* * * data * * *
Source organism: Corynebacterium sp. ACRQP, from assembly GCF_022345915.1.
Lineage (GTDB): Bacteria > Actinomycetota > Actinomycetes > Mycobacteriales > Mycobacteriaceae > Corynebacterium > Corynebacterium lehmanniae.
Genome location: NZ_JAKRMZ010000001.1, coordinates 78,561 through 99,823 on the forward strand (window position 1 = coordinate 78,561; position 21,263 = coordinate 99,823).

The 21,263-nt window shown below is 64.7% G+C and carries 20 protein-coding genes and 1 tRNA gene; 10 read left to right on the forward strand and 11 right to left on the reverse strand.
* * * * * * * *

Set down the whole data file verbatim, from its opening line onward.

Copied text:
Source organism: Corynebacterium sp. ACRQP, from assembly GCF_022345915.1.
Lineage (GTDB): Bacteria > Actinomycetota > Actinomycetes > Mycobacteriales > Mycobacteriaceae > Corynebacterium > Corynebacterium lehmanniae.
Genome location: NZ_JAKRMZ010000001.1, coordinates 78,561 through 99,823 on the forward strand (window position 1 = coordinate 78,561; position 21,263 = coordinate 99,823).

The 21,263-nt window shown below is 64.7% G+C and carries 20 protein-coding genes and 1 tRNA gene; 10 read left to right on the forward strand and 11 right to left on the reverse strand.